Articles on: Game Mechanics

What is Positional Familiarity?

About Positional Familiarity

Positional Familiarity gives managers complete freedom over their players’ positioning on the pitch… With a couple of exceptions:
Goalkeepers cannot occupy outfield positions
Outfield players cannot occupy the Goalkeeper position

Check out this video from Calvinator that explains the concept, or keep scrolling below!

Naturally, players will still deliver their best performances in their primary and secondary positions.
However, when placed in unfamiliar roles, they will experience an adjustment in their attribute ratings, and their performance will be affected.

Positional Familiarity example

As you can see in the image, familiarity is based on the player’s primary position only. Positions adjacent to (or similar to) a player’s secondary position(s) are NOT considered.

Alfons Ackermann, a natural Right Winger (RW), will shine brightest in his primary role. Slide him into the Right Back (RB) slot — his secondary position, and he’ll still hold his ground, albeit with a very slight performance drop. But ask him to defend the heart of your line-up as a Centre Back (CB), and you’ll find his skills don’t translate as effectively at all.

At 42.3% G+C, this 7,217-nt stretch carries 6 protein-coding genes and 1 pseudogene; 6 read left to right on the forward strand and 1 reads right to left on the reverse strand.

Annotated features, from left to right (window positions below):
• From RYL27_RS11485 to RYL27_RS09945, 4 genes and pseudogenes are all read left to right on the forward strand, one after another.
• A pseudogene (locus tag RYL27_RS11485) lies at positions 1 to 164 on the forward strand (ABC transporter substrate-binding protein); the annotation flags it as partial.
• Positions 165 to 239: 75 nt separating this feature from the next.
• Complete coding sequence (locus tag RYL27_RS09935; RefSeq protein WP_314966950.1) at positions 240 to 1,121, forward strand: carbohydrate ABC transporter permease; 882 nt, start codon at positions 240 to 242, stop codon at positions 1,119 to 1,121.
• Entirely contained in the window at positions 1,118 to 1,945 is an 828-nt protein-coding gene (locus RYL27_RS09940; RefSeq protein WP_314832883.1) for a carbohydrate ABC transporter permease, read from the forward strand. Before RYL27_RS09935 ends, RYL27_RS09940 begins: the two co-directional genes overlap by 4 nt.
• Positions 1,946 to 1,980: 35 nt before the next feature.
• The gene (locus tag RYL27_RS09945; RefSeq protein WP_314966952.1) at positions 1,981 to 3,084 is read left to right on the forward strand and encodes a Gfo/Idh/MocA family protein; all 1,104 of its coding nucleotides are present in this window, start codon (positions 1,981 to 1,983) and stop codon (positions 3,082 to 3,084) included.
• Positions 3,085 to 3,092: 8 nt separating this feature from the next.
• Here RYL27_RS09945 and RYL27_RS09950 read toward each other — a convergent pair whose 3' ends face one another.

Chart and penalties

MFL Positional Familiarity chart

Here are the penalties:

Secondary/Third position: -1 to every attribute
Fairly Familiar: -5
Somewhat Familiar: -8
Unfamiliar: -20

Worth noting: Sometimes, players might actually have a higher OVR rating in a secondary (or even unlisted) position. When that happens, you may want to weigh the benefits brought about by their versatility against the potential drawbacks of playing them out of position. While this will be reflected in the Tactics page when moving players around on the pitch, AliColeman170’s tool is also a great resource to find all the info you need on players’ attribute ratings based on their position and familiarity.

Updated on: 11/03/2024

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